Democrat Pete Buttigieg sparks anger by saying prisoners shouldn't be allowed to vote

Conrad Duncan@theconradduncan
Wednesday 24 April 2019 13:30
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Democratic presidential candidate Pete Buttigieg is facing criticism for saying incarcerated Americans shouldn’t be allowed to vote.

Last night, at a huge CNN Town Hall event with five Democratic candidates, the issues of votes for incarcerated felons came up when Bernie Sanders was asked if all people, even the Boston Marathon bomber, should be allowed to vote.

This is how Sanders answered:

I think the right to vote is inherent to our democracy. Yes, even for terrible people, because once you start chipping away… you’re running down a slippery slope.

So I believe that [when] people commit crimes they pay the price, when they get out of jail they certainly should have the right to vote. But I do believe that even if they are in jail… that should not take away their inherent American right to participate in our democracy.

But Buttigieg had a different answer, arguing that incarcerated felons should not be allowed to vote until they are out of prison.

Asked by CNN whether prisoners should be allowed to vote in prison and upon their release, Mayor Pete said:

While incarcerated? No, I don't think so. I do believe that when you're out and you've served your sentence, part of being restored to society is that you're part of the political life of this nation again. One of the things that needs to be restored is your right to vote, some communities and some states do it but some don't.

I think we'd be a better country if everyone did it, and frankly I think the motivations for preventing that kind of re-enfranchisement, in some cases, have to do with one side of the aisle noticing that they politically benefit from that, and that's got some racial layers to it.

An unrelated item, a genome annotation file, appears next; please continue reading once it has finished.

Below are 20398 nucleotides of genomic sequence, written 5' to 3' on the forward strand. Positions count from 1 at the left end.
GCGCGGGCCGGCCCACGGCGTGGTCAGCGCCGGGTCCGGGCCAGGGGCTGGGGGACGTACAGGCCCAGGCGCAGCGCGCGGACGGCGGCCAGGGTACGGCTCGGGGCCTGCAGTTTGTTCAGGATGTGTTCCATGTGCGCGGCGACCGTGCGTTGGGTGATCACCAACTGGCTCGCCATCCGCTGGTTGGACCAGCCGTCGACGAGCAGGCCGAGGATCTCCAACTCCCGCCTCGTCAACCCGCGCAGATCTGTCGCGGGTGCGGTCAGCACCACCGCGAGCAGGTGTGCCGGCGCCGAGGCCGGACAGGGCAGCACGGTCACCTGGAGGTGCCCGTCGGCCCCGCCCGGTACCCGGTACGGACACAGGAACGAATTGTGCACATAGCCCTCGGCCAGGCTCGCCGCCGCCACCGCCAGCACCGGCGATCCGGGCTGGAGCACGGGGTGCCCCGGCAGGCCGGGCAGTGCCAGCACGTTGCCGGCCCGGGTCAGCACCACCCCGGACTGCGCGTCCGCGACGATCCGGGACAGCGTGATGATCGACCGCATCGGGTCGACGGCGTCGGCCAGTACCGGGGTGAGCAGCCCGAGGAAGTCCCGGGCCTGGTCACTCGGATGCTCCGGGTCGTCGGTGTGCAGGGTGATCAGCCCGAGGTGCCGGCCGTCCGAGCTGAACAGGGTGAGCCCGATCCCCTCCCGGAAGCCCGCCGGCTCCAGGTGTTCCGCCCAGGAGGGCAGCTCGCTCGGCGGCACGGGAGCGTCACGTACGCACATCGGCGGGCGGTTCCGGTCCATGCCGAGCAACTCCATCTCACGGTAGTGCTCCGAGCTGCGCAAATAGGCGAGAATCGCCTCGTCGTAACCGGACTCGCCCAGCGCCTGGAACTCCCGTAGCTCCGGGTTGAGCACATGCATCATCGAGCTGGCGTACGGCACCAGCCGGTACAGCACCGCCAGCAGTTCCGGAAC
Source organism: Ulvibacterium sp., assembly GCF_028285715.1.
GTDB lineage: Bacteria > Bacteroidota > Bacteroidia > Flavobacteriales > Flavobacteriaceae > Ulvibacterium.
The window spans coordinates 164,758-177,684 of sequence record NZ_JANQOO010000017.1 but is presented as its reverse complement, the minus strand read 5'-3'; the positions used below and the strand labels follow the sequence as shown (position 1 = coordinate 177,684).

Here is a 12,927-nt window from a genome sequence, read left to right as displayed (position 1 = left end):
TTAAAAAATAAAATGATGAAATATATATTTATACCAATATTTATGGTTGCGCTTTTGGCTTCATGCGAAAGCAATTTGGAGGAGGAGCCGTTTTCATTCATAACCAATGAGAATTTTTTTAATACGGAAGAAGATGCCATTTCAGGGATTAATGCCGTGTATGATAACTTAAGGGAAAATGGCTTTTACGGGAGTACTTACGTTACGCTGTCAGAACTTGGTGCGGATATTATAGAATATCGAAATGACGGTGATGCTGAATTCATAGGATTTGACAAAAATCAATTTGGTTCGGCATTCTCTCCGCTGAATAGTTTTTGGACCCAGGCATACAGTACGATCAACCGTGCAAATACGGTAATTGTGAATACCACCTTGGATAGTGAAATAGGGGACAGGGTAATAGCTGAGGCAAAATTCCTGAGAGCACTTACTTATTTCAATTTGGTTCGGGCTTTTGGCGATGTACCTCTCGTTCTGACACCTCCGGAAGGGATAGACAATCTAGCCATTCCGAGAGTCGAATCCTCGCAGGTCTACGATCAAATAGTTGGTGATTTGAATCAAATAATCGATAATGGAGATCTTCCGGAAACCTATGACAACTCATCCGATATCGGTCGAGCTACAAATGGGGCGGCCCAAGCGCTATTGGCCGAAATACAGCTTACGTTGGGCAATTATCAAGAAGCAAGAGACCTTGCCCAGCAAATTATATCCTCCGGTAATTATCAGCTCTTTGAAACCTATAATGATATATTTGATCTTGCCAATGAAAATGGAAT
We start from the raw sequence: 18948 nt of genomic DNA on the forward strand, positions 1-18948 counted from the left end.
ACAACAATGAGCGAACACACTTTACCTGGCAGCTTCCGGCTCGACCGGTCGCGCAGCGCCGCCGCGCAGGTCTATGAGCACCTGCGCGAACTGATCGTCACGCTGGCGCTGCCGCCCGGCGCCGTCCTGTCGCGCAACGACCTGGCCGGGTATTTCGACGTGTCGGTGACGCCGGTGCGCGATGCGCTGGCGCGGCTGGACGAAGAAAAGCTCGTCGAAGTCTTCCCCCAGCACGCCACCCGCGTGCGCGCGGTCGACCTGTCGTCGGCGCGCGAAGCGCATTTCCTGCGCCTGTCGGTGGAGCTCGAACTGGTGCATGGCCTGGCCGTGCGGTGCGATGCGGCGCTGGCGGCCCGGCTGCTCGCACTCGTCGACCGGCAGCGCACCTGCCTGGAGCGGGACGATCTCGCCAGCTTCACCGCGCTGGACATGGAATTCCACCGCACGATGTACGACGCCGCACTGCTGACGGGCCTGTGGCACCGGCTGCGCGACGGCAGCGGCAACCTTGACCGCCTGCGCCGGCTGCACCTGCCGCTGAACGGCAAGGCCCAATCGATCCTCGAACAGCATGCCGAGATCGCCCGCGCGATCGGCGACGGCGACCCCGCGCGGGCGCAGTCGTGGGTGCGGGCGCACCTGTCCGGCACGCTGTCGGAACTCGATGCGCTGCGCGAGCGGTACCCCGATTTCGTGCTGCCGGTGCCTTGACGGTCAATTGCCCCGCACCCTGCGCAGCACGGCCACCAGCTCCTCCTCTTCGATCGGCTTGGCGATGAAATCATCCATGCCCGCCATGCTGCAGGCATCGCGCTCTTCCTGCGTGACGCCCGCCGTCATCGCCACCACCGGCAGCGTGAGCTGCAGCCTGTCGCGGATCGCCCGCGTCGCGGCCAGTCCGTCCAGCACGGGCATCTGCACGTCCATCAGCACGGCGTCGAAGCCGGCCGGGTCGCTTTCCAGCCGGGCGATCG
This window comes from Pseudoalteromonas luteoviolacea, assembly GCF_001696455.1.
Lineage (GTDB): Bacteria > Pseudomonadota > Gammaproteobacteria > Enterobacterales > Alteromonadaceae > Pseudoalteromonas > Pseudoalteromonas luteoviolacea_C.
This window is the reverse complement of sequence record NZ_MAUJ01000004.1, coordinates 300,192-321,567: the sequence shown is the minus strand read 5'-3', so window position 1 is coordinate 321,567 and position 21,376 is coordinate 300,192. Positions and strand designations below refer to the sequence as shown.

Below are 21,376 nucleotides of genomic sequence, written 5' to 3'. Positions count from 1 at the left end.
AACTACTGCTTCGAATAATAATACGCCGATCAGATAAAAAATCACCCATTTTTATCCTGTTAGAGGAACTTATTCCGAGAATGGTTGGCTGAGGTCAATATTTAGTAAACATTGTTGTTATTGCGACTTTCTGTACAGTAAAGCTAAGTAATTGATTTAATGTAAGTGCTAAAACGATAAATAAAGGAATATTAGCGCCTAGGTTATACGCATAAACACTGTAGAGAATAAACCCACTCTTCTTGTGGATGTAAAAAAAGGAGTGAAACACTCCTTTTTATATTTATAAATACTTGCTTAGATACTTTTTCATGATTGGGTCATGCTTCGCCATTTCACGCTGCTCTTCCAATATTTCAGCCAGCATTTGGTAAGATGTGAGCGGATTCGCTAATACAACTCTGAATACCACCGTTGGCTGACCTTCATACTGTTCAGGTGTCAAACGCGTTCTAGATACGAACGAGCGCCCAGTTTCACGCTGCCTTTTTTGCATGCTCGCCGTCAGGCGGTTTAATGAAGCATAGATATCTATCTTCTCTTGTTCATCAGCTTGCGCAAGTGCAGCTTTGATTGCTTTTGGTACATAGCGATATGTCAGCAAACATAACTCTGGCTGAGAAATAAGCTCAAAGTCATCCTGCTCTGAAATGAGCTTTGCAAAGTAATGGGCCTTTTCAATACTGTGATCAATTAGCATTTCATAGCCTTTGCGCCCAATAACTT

Adding:

I believe re-enfranchisement, is important but part of the punishment when you're convicted of a crime and you're incarcerated, you lose certain rights, you lose your freedom. I think during that period it does not make sense to have an exception.

Kamala Harris was also asked about the issue and essentially dodged the question – saying “I think we should have that conversation”.

Although, she did suggest she would back votes for ex-convicts.

The issue of votes for incarcerated felons is a controversial topic - mainly due to many state laws dating back to the late 19th century, when Southern lawmakers tried to stop black voters.

Because of that history, a lot of people reacted angrily to Buttigieg’s answer.

And other people criticised him over how his position ignores flaws in the US justice system and imprisonment.

The framing of the question was a particular issue for some people, who pointed out that the Boston Marathon bomber is a sensationalised example and does not reflect typical incarcerated felons.

And the backlash showed how enthusiasm may be cooling towards Buttigieg, after he had a major “moment” earlier this month and saw a sudden surge in support.

No matter where you stand on this issue, it’s worth keeping in mind that the Democratic nomination process is only in its earliest stage.

2020 is still a long way off and there are going to be lots of other issues to discuss.

While the backlash is bad for "Mayor Pete", it doesn’t mean we should rule him out just yet.

HT: The Daily Dot

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